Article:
Bent endpin -- why 44 degrees?

Discussion in 'Setup & Repair [DB]' started by stefaniw80401, Jul 29, 2009.

  1. I've read most of the related threads on this topic, but none have addressed/questioned the angle. For example, wouldn't something less drastic than 44 degrees produce at least an improvement in the desired balance -- perhaps with less tendency for the bass to spin?

    I want to bend my own endpin, and was thinking of starting with just a little bend and working from there.

    Does this sound reasonable; has anybody tried this approach; how many times can I re-heat my endpin?

    - Mark
  2. arnoldschnitzer

    arnoldschnitzer AES Fine Instruments

    Feb 16, 2002
    New Mexico. USA
    I've wondered about this same matter. At 44 degrees, the endpin encounters the floor on its front edge. It would seem to me that it might balance better with less angle. Someone must have experimented with these and come up with the 44 degree angle. Why?
  3. I'm wondering why they just didn't go for the full on 45 degrees...
  4. Wil de Sola

    Wil de Sola

    Feb 22, 2006
    Wilton, CT
    New Standard Instrument Co
    Thr sound at 44 degrees is obviously better than at 45.
  5. eucalyptus


    Feb 17, 2009
    oakland, ca
    curious.. why a bent pin at all? i tried it once and it felt too weird, but i suppose one gets used to it. waiting for the day they invent a floating bass, a la the skateboard in 'back to the future'. anyway, i'd think a lesser (than 44 degree) angle would be easier to negotiate..
  6. Eric Hochberg

    Eric Hochberg Supporting Member

    Jul 7, 2004
    That's one thing people use the eggpin for, to experiment with angles and length, then when you find the best combination for you and your bass you can have a Laborie pin drilled and sized to match the eggpin. Or you can use the eggpin and not drill.

    I imagine that the 44ยบ angle was what worked best for Rabbath and his bass. Don't forget, a bent endpin remains in its traditional socket, center of the rib while the Rabbath style is mounted an inch or so from the back plate. That changes the balance quite a bit.
  7. Right. I'm currently experimenting with setting the back edge of my bass on a foam (yoga) block to simulate a change in balance. This little bit makes a difference, hence my question about how much angle do we really need to be effective/useful.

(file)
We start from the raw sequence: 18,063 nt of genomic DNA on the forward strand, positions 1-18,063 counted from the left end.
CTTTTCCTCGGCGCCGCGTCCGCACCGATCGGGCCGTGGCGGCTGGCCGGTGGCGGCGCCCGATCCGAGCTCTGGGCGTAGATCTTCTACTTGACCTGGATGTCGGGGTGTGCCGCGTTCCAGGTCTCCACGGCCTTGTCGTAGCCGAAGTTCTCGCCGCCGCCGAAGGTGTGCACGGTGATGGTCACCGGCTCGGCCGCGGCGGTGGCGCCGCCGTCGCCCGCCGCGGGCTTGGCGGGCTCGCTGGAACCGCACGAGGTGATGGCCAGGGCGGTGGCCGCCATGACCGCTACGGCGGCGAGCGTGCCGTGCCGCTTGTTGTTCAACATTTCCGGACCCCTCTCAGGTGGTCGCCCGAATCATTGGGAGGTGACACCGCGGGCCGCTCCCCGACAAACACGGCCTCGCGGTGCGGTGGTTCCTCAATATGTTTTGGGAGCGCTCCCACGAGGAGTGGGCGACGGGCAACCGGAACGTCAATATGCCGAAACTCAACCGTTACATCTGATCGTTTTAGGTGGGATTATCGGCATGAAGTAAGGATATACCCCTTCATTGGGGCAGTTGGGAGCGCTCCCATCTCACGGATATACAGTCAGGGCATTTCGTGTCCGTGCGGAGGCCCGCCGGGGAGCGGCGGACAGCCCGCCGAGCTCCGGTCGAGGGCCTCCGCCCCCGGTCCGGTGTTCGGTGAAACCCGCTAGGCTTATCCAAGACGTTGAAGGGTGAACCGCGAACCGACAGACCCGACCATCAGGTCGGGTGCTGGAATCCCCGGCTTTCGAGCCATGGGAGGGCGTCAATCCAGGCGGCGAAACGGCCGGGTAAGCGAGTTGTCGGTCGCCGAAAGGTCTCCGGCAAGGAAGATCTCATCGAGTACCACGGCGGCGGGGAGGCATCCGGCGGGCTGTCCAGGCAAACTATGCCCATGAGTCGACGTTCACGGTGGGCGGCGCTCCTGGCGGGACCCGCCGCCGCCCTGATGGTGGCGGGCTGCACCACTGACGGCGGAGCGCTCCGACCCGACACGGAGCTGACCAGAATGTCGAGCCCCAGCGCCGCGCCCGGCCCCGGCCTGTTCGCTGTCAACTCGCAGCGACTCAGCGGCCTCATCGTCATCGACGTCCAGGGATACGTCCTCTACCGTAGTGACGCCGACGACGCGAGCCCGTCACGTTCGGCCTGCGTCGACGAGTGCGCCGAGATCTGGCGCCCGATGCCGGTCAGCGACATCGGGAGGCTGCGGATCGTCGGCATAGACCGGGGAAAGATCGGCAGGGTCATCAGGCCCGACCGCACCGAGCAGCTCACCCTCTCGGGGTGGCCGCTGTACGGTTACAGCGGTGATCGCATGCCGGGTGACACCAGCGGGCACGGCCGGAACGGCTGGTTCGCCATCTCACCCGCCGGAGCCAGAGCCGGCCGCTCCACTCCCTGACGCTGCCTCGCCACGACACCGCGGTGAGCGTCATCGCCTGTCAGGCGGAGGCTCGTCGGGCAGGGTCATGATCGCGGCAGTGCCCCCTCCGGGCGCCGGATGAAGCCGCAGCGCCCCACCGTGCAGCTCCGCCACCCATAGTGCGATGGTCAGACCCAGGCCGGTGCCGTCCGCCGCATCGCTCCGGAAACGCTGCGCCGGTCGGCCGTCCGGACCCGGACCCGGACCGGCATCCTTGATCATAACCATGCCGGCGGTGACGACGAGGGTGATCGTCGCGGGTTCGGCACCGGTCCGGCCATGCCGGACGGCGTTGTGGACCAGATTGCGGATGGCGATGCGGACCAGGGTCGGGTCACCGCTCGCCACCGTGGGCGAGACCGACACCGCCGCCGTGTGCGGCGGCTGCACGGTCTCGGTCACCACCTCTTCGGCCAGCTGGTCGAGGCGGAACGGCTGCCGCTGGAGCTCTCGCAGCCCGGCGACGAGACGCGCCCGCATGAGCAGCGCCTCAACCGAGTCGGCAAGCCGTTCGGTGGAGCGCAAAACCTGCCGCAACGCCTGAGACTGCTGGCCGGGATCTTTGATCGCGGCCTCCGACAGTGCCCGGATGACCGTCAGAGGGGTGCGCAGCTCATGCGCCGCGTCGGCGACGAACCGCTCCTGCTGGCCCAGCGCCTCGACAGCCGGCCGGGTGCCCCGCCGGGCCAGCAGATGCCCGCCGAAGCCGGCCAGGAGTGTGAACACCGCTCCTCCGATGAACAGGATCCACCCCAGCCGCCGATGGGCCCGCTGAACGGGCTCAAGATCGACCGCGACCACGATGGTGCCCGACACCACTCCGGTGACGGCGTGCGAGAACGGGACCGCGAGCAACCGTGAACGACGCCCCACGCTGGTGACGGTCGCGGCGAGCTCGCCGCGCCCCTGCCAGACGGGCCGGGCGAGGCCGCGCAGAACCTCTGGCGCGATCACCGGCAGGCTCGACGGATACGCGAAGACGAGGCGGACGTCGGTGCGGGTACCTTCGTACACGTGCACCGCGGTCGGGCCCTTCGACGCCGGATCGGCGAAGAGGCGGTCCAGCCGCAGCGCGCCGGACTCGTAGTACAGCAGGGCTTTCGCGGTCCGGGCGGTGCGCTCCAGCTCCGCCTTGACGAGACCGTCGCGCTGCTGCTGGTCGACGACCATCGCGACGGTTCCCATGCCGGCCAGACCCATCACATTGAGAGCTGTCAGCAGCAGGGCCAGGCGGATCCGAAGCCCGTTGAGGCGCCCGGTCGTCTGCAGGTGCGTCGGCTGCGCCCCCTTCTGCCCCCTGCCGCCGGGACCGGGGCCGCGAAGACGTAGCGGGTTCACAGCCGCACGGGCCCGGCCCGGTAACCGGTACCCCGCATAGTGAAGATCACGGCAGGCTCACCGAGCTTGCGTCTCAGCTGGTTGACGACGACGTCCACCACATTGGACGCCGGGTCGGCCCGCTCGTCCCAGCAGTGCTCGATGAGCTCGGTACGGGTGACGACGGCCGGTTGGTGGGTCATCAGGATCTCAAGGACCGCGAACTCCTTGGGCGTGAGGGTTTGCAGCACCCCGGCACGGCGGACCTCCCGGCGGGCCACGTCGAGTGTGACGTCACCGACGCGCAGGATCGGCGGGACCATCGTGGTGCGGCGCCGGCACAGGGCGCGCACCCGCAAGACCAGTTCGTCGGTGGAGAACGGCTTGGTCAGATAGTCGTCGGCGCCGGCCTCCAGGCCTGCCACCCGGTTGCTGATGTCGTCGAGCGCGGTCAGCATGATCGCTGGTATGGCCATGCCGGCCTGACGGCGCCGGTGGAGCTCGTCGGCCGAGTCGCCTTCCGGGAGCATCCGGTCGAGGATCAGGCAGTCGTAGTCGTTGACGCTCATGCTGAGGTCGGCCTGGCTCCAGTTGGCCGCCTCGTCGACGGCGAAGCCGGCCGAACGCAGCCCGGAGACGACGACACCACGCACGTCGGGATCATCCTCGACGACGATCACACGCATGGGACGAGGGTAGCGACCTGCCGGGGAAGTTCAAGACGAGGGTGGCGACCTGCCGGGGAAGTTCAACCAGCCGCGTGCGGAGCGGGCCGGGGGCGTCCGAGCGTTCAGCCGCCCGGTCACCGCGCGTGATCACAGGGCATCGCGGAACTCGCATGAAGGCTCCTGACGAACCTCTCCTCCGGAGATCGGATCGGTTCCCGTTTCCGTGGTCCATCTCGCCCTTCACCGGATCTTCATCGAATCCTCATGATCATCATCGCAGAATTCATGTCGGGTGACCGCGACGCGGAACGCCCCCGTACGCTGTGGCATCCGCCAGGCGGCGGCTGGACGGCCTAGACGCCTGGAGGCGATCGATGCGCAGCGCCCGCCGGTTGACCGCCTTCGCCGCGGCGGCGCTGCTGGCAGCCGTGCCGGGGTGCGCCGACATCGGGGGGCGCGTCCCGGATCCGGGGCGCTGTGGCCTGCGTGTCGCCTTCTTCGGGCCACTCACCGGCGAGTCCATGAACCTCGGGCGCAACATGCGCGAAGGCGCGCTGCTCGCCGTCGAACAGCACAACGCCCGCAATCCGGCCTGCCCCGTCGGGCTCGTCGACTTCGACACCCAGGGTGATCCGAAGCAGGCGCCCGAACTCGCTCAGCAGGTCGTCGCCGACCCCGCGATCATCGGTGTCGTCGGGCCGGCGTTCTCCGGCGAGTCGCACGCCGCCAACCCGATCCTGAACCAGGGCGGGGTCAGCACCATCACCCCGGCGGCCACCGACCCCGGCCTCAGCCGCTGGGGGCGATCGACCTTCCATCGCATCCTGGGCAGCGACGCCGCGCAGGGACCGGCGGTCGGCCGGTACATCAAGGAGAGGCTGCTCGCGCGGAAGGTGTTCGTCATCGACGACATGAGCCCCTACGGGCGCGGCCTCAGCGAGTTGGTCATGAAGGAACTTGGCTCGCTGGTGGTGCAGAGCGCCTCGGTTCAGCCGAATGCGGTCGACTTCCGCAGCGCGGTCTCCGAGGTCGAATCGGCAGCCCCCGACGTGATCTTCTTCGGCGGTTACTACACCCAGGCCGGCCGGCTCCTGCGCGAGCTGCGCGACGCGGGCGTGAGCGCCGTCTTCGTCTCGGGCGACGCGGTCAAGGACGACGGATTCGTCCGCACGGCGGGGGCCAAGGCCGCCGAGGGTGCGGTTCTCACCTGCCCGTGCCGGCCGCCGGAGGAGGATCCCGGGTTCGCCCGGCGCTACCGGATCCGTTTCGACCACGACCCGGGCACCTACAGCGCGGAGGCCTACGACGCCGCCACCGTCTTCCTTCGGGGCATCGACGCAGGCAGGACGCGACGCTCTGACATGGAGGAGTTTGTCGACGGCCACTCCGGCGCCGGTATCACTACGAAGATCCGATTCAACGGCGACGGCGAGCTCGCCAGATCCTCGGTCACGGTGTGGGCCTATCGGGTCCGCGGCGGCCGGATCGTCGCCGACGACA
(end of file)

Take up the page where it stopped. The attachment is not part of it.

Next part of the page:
8. Eric Hochberg

    Eric Hochberg Supporting Member

    Jul 7, 2004
    I think it depends on the bass and what each individual player finds effective for their playing style. I don't think there is a "one size fits all" solution.
  9. JtheJazzMan


    Apr 10, 2006
    Heres my final design of a bent end pin.

    The angle that the pin is bent at is not the only variable. Its a physics puzzle, really. The important thing is how far the tip touching the ground is away from the centre of gravity on a horizontal plane. The force you feel as the bass pressing against you is a result of that leverage.

    I was not keen on the bent end pin, the force and angle at which it applies to the ebony plug is too much to use safely I think, not to mention its way too springy.

    My little thing distributes the weight over 3 points onto the endblock, using an extra metal bar with rubber stoppers. Totally solid and stable.

    I cant tell whether theres an adverse affect on sound. Just changing the position of the bass relative to your ears makes it sound fuller. I dont have any complaints about the sound so Im still using it happily.

    All the parts are from the local hardware store

    View attachment 134793
  10. JT, thanks for that picture -- I saw it in another thread from you on this topic. I'd like to make one similar, but I cannot seem to find 10mm rod. 3/8" rod is a little sloppy. How did you cope with this?
  11. JtheJazzMan


    Apr 10, 2006
    A few other things: Ive offset the tip towards the treble side, almost in line with the treble foot.

    Now the bass sits solidly against my body without falling either side. It leaves both my hands free and I can even bow open strings without touching the bass with my left hand.
  12. JtheJazzMan


    Apr 10, 2006
    I only used 10mm threaded rod on the part that supports the bass.

    I used a pair of 12mm bolts, and evenly ground the unthreaded section to make a 10mm section that goes into the ebony plug.

    The bent bolt that touches the ground is also 12mm.

    You can improvise, all you need absolutely is something that will fit into the current plug. Just make sure you use at least 12mm or imperial equivalent on load bearing sections, particularly metal at angles, otherwise the metal isnt strong enough
  13. basshog


    Nov 29, 2008
    THAT is the one thing that so many people don't realize about the bent pin. The 5-7 degrees to the left is what prevents the "rolling away" effect, especially in bigger basses. Rabbath doesn't have/need this in his tiny Quenoil (spelling?). I'm glad you actually experimented and found a good balance for your setup.
  14. JtheJazzMan


    Apr 10, 2006
    Yes rabbath has a very interesting bass, the shoulders have a steeper slope, and his bass seems to taper depth wise going up to the neck. So his straight back pin obviously works with his body and his bass, but its different for other people and basses.

    When I look at the edge of the bass that touches my body, its obvious why it falls to the left. So I just offset the balance to counteract that and presto!

    Look ma no hands! :D